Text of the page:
Condition Issues and Treatment Strategies[edit | edit source]

Surface Grime[edit | edit source]

Fingerprints on raw canvas - surface accumulations ground into the fibers with added oils from fingers. Courtesy of Samantha Skelton.

Dust, dirt, and grime that accumulates on the surface of a raw canvas painting is hygroscopic and thus increases the likelihood of further accumulation; this hygroscopic nature can also encourage in higher humidity environments. For these reasons, in addition to aesthetic concerns, it is recommended that raw canvas paintings be dusted regularly with a clean, soft brush and a HEPA-filtered vacuum. Use of a new, clean brush prevents transfer of grime from previous dustings. Frequency of dusting is tailored to the rate of dust accumulation in each individual collection, but generally should occur anytime there is visible overall accumulation. Building and HVAC recommendations should be followed closely to reduce the overall rate of airborne accumulation (ASHRAE 2015). Glazing, which could protect the surface from many of these issues, can obscure textural qualities that are often important aesthetic components.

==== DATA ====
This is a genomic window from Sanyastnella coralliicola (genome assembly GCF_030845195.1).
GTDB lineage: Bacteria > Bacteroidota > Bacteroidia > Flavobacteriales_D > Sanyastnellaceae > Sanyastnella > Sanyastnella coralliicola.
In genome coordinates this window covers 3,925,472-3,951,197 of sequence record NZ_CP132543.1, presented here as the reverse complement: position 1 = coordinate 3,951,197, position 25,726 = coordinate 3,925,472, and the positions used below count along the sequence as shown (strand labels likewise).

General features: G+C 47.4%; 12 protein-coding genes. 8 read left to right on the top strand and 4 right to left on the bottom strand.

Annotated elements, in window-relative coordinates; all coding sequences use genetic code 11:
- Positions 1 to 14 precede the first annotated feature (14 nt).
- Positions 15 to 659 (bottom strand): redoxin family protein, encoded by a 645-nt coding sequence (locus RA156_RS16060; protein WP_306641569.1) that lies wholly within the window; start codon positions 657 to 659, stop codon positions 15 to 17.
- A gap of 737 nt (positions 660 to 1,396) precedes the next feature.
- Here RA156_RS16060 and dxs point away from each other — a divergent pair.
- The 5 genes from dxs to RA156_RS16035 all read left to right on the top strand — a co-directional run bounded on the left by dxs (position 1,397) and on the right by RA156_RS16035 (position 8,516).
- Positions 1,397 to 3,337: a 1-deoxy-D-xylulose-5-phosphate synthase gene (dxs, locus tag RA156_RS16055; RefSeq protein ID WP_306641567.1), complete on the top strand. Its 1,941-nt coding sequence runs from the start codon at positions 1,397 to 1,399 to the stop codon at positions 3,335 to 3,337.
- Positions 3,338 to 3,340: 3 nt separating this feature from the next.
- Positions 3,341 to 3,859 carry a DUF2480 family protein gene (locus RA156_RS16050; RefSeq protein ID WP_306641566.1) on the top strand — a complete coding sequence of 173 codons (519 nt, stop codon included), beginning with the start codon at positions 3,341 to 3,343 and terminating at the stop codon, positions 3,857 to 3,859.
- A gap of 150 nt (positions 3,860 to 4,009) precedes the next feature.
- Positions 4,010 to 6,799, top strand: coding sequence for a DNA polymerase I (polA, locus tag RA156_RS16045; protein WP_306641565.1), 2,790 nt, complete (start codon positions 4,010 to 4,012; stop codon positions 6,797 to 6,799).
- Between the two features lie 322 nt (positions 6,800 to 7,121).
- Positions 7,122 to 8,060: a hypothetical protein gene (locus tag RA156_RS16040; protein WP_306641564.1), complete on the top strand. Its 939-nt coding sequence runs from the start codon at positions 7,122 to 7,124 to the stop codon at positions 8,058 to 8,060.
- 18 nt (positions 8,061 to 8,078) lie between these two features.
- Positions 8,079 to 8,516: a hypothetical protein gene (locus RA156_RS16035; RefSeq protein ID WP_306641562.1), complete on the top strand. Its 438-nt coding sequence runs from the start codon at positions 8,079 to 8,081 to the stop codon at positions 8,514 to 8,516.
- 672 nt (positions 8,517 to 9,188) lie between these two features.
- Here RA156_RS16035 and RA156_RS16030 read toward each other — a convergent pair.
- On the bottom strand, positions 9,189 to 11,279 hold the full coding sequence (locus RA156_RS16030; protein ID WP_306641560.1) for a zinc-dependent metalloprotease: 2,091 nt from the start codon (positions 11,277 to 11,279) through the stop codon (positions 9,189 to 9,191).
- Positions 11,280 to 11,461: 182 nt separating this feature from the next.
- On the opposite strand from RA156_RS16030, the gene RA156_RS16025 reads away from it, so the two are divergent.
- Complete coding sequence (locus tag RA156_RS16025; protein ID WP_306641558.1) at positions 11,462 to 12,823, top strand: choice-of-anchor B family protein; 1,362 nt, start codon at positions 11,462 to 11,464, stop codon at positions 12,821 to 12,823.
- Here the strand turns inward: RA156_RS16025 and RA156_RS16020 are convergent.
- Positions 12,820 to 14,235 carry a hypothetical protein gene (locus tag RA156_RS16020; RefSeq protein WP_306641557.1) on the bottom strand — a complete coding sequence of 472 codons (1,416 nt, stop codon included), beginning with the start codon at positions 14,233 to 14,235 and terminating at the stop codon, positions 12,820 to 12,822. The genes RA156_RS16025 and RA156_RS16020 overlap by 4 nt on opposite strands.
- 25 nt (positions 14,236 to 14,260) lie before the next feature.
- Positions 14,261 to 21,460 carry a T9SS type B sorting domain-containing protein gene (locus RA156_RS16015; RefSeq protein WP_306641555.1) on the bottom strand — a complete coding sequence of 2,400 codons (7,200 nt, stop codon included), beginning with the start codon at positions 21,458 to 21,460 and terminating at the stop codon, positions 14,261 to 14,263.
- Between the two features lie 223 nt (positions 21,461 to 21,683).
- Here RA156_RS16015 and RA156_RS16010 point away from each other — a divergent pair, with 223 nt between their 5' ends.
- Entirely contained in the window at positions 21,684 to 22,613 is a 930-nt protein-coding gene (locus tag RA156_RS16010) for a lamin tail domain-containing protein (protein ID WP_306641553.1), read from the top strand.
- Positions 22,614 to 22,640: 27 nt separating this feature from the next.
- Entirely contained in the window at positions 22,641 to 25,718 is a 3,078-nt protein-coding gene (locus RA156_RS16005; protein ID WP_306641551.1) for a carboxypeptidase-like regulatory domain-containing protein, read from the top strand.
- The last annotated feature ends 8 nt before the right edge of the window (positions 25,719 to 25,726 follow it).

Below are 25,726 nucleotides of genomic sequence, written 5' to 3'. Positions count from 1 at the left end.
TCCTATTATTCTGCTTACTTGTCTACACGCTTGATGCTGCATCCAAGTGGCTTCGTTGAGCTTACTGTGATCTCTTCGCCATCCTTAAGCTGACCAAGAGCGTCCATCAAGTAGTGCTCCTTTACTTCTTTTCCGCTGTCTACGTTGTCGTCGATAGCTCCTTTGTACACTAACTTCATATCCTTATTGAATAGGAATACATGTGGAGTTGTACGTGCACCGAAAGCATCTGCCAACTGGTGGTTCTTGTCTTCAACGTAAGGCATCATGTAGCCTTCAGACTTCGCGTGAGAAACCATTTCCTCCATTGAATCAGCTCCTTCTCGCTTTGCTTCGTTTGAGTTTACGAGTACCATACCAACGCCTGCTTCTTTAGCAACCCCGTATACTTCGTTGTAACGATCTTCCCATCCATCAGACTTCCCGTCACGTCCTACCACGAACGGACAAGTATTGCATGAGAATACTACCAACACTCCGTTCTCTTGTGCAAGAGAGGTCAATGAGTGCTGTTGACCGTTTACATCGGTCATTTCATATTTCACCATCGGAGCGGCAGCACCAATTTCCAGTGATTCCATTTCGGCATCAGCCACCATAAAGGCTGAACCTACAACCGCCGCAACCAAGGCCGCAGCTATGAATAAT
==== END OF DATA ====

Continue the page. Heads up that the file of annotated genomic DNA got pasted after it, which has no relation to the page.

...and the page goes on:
Bread cleaning is a common treatment for raw canvas paintings suffering from dirt and grime accumulation. A food-based treatment may seem counterintuitive but an in-depth 2004 Smithsonian study found no adverse effects, including no increased propensity for mold growth, when the treatment is executed properly (Ausema 2005). Bread made with unbleached, unenriched, and unbromated flour and free of eggs, oil, milk, and salt must be used while fresh; the soft interior of the bread is removed and rolled over the surface of the canvas until it breaks into small breadcrumbs and dries out. The crumbs are brushed off and followed by a final overall vacuuming. Other dry cleaning options, such as eraser crumbs, have been found to be less effective and sometimes more disruptive to the canvas fibers.